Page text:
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Full text of "The Life Of Charles Stewart Parnell Vol - I"

26                 CIIAELES STEWAET PARXELL
with a broadside, which was, however, ineffective owing
to the American's excellent strategic position.   Stewart now concentrated his fire on the foremost vessel, the
* Levant/ raking her fore and aft.    The British replied gallantly, and a hot combat ensued.    At this juncture the  stermnost   ship, the   ' Cyane/  crept  up   to  the
* Constitution' and endeavoured to  take her   on the weather side.    But Stewart, handling his  ship  with admirable  skill,   out-manoeuvred   the   Britisher,  and getting to close quarters poured a tremendous broadside into her.    Both ships now maintained a running fire until about 6 P.M., when the enemy, raked, battered, and disabled, was forced to surrender.    Stewart, putting a crew on board the ' Cyane,' bore down on the * Levant/ passing under her stern and delivering a well-directed broadside.    The f Levant' briskly returned the fire, striking the i Constitution' amidships ; but  another broadside from  the American   brought down the British colours, and made Stewart the victor of the day.     AYhen the battle  was over the British commanders  sat  in the cabin of the * Constitution ' and discussed the action in the presence of Stewart, each blaming the  other  for the  disaster which had befallen them.    'Gentlemen/ said Stewart, 'it is idle to discuss the question.    You both fought gallantly, and neither of you is to blame.    No matter what you had done the result would have been the same.    If you doubt it, go back to your ships and we will fight the battle over again/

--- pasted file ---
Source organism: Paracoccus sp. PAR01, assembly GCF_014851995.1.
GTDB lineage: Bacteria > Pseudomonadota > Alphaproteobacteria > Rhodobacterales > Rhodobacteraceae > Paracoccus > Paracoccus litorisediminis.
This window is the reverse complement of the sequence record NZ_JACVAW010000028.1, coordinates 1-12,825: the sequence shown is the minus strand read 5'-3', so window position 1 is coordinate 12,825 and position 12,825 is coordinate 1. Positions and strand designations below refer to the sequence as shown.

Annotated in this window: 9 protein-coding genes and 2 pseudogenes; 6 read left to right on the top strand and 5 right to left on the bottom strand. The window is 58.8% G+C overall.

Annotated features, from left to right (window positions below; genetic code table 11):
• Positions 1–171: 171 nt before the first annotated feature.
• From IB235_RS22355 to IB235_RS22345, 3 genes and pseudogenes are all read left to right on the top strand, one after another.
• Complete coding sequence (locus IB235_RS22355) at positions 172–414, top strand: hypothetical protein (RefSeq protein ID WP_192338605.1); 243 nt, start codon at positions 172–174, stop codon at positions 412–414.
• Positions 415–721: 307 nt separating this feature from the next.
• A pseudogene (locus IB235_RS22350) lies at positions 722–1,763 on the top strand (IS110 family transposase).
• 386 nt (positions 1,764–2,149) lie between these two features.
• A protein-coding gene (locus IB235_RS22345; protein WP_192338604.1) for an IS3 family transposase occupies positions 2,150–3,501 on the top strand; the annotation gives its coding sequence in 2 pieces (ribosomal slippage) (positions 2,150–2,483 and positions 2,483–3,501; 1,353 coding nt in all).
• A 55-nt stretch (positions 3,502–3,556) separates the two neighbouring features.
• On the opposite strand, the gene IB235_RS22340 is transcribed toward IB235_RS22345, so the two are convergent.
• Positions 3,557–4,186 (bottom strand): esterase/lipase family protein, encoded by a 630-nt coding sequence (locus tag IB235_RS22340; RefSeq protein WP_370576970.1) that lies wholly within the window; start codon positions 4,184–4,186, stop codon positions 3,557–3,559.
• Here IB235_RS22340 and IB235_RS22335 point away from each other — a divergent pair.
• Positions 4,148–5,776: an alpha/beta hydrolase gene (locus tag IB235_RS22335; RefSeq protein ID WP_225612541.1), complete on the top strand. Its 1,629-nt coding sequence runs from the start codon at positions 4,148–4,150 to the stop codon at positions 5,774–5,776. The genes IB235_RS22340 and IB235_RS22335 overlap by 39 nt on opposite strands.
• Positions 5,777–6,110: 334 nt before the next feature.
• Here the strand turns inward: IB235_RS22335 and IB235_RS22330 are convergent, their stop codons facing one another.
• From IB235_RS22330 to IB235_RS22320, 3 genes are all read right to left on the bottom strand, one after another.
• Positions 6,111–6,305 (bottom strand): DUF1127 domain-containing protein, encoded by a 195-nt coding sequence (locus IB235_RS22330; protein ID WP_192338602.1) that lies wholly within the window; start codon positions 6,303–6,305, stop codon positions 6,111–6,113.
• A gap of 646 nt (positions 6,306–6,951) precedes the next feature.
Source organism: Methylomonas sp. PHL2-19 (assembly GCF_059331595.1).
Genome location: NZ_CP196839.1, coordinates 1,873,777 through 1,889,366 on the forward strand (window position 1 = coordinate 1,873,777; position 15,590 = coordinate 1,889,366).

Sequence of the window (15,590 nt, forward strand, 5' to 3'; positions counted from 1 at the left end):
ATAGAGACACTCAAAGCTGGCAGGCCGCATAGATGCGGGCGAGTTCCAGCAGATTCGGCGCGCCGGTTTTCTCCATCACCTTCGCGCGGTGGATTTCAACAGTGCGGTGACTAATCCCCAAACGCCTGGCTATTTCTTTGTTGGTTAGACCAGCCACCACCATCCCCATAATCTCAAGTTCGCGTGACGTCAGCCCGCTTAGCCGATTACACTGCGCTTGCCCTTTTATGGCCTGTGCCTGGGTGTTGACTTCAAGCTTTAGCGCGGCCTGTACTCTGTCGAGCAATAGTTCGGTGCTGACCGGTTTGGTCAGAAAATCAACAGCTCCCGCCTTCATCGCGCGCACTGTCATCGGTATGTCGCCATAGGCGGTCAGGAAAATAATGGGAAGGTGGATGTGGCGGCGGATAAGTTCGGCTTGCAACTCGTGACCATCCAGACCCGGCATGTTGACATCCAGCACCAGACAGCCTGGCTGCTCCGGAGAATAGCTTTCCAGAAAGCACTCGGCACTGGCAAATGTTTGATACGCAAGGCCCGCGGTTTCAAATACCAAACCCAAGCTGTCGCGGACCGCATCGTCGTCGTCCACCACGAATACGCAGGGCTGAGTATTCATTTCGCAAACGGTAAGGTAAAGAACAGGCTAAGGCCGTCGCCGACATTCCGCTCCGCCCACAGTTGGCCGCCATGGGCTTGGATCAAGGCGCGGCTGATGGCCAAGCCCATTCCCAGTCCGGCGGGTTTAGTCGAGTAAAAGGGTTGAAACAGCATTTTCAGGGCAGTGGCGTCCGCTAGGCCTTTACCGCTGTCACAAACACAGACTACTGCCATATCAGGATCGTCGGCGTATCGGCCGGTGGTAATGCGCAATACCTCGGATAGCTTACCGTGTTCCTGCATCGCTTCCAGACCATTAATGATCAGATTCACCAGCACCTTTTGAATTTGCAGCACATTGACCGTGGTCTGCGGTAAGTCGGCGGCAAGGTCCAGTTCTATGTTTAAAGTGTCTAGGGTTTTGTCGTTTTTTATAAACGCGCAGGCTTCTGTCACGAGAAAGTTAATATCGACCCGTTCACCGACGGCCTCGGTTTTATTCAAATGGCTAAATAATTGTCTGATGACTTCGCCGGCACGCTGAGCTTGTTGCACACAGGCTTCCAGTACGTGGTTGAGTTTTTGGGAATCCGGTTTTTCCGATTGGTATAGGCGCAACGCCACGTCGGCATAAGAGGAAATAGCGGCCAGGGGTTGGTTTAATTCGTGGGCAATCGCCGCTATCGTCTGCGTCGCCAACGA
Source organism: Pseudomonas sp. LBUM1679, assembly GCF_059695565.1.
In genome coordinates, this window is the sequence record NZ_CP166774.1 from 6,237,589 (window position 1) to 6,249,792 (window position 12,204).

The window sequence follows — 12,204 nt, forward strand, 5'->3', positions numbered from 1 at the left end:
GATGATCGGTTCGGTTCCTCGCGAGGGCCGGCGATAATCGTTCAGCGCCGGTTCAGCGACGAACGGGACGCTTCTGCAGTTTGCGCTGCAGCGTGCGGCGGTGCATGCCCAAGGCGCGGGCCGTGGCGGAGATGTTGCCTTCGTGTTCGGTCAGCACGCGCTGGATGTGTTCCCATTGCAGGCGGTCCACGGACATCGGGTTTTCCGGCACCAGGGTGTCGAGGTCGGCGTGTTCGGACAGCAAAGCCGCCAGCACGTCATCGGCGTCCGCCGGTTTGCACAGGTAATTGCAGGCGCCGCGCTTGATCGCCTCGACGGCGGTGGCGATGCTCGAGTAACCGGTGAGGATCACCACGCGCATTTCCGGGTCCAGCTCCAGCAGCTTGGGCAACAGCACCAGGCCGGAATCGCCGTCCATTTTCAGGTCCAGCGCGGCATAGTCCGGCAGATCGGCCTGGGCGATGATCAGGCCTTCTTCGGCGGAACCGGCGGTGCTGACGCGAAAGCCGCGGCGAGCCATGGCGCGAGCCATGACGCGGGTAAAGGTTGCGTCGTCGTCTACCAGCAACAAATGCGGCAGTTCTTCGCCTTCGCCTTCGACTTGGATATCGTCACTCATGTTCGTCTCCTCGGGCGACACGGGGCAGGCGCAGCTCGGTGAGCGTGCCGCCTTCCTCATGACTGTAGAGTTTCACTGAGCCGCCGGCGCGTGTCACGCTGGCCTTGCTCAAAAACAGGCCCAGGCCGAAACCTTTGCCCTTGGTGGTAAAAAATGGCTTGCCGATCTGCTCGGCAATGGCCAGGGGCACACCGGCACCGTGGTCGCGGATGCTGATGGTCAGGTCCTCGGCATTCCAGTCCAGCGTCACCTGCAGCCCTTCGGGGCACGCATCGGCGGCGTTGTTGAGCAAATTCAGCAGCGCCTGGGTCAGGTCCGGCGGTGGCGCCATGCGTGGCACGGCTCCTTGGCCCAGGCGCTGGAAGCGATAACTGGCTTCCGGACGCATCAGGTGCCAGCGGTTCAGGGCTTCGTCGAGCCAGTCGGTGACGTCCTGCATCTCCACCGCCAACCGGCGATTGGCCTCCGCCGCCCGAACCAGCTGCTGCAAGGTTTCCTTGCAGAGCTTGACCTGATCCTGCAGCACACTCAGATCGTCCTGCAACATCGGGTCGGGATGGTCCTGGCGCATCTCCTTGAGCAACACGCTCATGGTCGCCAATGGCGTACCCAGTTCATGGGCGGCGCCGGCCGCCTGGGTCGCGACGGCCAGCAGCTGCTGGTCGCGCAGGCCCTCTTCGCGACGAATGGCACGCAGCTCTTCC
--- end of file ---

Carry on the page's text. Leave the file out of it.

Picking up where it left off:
Stewart now made for home with his two prizes. On the way back he rested in neutral waters at Porto Praya in Santiago, the largest of the Cape Verde islands. But a British squadron soon hove in sight. Stewart knewr that the British would not respect the